In one of my earlier posts “How to [NOT] Apologize,” my last point was that we must train ourselves to love others well. This might be the most difficult point on that list.

Exercise for the Brain

Training yourself into a different mindset is hard. Often times it happens without our active choosing and when we actually want to change, it comes at too high of a cost—like becoming a person who complains less.

It’s similar to training yourself to exercise. At first, you have to painfully choose to wake up at 5:30 am every morning to go run. But as you do it, it becomes so natural that you feel strange sleeping back 6 am!

Jordan Bishop, a fellow student of mine at The King’s College covers this territory well in his blog Practical Love. In his post “How-To Change Your Perspective on Loving People,” Jordan lists three fundamental parts of becoming someone who loves: practicing humility, service, and open-mindedness.

Try to think of someone you know who is very loving. I am sure you are picturing someone who actively exhibits all three of these values and practices.

Start Out Small

These three things don’t need to completely encompass your life overnight. In fact, I doubt that they would even if you tried.

Instead, start out small with little acts of humility, little acts of service, and little acts of open-mindedness. Make try picking one specific person and trying to love them better in the way that you know will mean the most to them.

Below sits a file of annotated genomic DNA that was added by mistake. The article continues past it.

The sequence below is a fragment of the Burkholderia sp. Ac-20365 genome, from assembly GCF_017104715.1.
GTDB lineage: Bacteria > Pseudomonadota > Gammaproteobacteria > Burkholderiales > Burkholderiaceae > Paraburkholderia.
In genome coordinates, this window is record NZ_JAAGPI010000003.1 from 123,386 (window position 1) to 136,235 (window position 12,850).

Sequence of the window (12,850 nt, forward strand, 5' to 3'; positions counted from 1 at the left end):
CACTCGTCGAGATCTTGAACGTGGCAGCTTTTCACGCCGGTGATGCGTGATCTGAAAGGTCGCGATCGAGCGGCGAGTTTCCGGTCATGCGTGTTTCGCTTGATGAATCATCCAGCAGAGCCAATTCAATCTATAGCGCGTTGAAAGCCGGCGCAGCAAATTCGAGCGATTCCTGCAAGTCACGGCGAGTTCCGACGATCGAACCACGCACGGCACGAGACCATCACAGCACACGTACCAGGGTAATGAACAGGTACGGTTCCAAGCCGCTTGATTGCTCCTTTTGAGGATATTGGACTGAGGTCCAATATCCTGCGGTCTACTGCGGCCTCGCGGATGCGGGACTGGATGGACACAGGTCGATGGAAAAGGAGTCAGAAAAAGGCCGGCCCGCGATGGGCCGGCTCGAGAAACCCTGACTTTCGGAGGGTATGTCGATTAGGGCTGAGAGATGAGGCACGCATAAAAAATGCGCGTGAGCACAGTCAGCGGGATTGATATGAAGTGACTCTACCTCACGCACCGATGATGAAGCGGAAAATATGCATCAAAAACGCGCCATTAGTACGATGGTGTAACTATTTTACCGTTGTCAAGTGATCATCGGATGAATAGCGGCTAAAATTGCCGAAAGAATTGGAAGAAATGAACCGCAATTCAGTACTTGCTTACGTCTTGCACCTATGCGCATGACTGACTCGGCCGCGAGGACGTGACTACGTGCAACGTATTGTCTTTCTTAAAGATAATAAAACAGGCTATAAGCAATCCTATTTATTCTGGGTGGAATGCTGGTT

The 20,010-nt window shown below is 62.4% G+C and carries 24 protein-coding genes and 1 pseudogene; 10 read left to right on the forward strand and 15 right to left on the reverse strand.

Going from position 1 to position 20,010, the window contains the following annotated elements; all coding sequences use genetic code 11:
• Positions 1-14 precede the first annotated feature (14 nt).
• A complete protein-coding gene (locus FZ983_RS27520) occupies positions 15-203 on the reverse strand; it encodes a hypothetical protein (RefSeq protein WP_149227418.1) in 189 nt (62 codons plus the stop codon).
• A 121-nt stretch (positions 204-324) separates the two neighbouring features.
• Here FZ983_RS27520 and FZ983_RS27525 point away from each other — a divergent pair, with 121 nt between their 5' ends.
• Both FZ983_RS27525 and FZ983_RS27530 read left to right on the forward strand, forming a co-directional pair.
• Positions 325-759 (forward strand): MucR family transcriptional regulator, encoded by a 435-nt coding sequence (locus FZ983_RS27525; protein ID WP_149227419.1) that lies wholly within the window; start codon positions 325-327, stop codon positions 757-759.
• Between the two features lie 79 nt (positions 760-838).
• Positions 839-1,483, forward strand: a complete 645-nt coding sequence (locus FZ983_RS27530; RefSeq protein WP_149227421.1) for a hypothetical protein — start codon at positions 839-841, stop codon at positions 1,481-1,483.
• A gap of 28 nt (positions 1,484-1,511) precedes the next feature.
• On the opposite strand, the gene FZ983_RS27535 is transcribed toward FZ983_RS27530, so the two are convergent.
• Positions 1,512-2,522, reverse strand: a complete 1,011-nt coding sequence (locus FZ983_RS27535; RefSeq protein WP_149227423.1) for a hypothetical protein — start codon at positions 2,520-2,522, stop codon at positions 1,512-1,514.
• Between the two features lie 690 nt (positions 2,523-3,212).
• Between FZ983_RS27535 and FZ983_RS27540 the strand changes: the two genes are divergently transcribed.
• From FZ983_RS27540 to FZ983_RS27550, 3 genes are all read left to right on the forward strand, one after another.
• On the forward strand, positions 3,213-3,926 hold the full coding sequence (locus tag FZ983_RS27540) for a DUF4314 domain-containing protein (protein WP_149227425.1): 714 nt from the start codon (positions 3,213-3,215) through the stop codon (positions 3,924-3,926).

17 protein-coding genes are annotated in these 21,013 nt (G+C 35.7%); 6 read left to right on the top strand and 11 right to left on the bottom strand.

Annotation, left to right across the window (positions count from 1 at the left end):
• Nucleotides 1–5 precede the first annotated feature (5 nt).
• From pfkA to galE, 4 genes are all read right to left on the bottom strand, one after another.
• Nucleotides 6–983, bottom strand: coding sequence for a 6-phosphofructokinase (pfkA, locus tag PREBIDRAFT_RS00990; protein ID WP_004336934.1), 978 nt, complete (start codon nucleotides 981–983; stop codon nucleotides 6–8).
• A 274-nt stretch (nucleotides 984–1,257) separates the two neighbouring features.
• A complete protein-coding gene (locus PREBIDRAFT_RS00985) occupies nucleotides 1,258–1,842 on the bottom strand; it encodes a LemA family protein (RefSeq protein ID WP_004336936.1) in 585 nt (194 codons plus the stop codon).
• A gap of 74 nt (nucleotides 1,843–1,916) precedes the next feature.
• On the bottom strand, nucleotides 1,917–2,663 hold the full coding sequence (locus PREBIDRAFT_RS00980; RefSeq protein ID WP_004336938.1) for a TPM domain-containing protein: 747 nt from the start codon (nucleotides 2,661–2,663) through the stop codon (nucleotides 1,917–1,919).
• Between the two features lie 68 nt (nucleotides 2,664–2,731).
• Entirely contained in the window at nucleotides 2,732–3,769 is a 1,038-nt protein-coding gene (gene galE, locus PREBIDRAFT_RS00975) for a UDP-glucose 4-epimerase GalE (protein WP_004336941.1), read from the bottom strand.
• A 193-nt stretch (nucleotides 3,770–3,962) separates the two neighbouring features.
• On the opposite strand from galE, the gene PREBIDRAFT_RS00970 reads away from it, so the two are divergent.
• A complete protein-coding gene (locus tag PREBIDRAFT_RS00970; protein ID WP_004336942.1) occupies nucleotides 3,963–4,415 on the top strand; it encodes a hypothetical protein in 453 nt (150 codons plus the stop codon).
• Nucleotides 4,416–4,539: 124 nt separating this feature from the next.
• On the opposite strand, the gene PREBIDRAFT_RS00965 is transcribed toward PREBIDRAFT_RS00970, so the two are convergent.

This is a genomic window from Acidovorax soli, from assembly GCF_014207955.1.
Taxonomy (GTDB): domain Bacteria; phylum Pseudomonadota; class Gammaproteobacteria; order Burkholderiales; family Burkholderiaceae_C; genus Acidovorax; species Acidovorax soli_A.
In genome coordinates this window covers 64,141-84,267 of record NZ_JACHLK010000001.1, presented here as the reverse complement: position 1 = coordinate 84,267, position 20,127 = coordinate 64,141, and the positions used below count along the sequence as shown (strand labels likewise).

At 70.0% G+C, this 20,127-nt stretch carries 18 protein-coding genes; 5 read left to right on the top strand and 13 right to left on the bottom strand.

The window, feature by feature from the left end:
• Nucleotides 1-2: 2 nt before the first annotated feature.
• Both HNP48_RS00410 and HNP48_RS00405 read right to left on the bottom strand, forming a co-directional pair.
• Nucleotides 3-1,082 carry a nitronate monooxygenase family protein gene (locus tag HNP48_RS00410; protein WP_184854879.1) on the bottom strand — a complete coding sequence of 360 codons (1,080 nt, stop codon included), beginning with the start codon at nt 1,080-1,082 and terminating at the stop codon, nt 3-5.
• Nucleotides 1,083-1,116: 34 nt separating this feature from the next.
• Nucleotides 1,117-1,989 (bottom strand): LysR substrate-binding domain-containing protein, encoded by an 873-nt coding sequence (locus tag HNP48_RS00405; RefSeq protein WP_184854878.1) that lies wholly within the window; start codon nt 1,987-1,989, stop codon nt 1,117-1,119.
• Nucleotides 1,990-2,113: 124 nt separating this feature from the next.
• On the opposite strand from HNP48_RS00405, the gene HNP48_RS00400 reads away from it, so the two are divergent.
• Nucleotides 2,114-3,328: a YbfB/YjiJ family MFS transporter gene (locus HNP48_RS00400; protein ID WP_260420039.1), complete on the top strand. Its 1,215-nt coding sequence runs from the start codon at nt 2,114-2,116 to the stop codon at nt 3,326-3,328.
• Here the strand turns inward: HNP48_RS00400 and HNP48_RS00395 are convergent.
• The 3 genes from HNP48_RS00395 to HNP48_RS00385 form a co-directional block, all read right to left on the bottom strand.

For instance, you don’t need to go cleaning all your siblings’ bedrooms for them. Some of them might have a specific order to their room and by trying to love them you are actually making them miserable. Instead, be humble and try to learn what love means to them.

This exercise SHOULD be hard. I hope it is. Stretch yourself. Be prepared to mess up, cause you will. But part of loving well is apologizing and seeking Reconciliation when you hurt someone.

Hi. I am Ravyn Carico and I’m honored to have you listening to my thoughts!

I am a current college student and enjoy talking about ideas in a way that is practical and real—especially Reconciliation. I hope that my words can add to this important and impactful discussion.

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